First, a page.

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The Cease and Desist Letter - Done Right

Often times a consumer will contact us and claim that they sent notice to a debt collector to "cease and desist" but the collector continues to contact them.   Surely our knee jerk reaction is to think that there is a clear violation of 15 U.S.C. 1692c(c).  According to this section, if a consumer advises a debt collector in writing to cease and desist all communications, or that the consumer refuses to pay the debt, then the collector must cease all communications with the consumer except for a few limited purposes - to advise that the creditor intends to invoke a specific remedy or to advise the consumer that the collector has closed the account.  Naturally, we want to see the letter that the consumer wrote to the collector, supposedly advising it to cease and desist communications. 

Often times when we see the consumers' letters, we find that the cease and desist was actually done incorrectly, and therefore may be ineffective.  The common mistake that consumers make is that instead of advising the collector to "cease and desist all communications," they advise to "cease and desist all phone calls."  The consumer's letter may even go on to invite the collector to use regular mail only as a means of communication.   The problem is, this second letter is not proper under the Fair Debt Collection Practices Act language.  The statute specifically states that if the consumer advises the collector in writing to "cease and desist all communication" the collector is to heed that warning and stop all communications.  The statute does not state that the consumer can advise the collector in writing to cease only phone calls and only write letters.  The FDCPA does allow a consumer to control the time of day or even the days that the collector can all (see 15 U.S.C. 1692c(a)(1), but nowhere in the statute does it provide that the consumer can prescribe the method of communication.  It only provides that the consumer can cease all communications.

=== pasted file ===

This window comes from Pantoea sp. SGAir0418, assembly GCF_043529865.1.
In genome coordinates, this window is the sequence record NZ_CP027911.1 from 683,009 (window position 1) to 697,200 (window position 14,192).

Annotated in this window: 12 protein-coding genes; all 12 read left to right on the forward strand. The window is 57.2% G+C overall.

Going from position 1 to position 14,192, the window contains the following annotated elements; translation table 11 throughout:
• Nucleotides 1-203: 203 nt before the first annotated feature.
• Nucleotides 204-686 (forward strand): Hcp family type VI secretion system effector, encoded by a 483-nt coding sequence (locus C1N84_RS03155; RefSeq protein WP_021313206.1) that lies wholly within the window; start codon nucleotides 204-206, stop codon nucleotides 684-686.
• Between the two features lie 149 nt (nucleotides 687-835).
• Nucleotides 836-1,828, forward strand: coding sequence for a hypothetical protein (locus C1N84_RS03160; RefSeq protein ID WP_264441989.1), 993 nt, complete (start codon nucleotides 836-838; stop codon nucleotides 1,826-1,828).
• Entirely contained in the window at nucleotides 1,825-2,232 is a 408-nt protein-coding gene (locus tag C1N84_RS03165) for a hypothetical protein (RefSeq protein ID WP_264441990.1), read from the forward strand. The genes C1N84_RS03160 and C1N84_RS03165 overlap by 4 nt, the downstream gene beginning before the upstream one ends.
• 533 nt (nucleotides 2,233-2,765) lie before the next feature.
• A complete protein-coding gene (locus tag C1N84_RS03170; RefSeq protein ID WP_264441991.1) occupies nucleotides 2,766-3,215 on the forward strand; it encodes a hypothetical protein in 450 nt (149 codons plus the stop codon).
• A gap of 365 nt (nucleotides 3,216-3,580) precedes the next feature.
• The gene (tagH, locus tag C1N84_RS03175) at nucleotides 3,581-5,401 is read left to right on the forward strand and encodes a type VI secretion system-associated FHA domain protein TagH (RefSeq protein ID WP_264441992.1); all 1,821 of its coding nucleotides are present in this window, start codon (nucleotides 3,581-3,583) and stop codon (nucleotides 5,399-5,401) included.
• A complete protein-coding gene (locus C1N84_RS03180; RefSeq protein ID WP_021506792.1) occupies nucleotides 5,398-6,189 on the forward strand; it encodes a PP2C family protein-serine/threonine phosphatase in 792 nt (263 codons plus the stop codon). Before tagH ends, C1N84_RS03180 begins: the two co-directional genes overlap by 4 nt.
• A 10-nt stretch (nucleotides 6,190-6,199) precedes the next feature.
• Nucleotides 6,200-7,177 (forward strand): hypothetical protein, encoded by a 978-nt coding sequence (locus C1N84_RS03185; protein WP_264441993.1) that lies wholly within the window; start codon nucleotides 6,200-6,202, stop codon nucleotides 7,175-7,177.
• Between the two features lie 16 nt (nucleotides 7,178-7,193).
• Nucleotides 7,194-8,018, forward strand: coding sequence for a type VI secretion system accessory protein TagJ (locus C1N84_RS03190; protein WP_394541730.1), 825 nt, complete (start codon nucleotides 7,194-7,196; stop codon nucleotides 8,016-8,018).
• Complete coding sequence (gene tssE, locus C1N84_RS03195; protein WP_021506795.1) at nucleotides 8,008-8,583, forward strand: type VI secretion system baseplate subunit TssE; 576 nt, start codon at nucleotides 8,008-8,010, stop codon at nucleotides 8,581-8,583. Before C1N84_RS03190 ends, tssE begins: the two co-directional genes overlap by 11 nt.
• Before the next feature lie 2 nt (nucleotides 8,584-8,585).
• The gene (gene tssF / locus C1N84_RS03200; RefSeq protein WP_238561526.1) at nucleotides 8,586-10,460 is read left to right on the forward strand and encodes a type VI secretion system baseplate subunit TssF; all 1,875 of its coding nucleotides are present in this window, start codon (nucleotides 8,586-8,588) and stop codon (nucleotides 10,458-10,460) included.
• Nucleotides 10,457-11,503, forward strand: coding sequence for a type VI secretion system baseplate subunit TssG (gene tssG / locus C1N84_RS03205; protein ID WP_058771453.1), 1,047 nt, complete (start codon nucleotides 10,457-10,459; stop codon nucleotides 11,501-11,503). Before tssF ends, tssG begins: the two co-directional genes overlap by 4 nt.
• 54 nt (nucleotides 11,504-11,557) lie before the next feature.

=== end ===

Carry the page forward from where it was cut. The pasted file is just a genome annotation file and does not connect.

It seems very technical and not in line with what consumers are really looking for.  In most circumstances, what the consumer wants is for the calls to stop.  The reasons for this are obvious.  The calls can be embarrassing and intimidating.  As such, a consumer who is willing to put in writing that calls are not welcome, but does not want all means of communication need to be cut off, should get that benefit.  Many people do want to try to find ways to pay their debts, yet are not able to confidently communicate with the collector and negotiate a fair payment arrangement.  Still, the FDCPA is written as it is, and courts analyze each case by reading the language of the statute and giving each word its full and correct meaning.  The courts cannot read into a statute and determine how things should be. 

Therefore, when dealing with a collector that you want to have stop calling you, make the decision whether you want to cease all communication.  If you want the calls to stop, make sure your letter specifically advises to cease all communication.  For a sample letter, visit our webpage.

 

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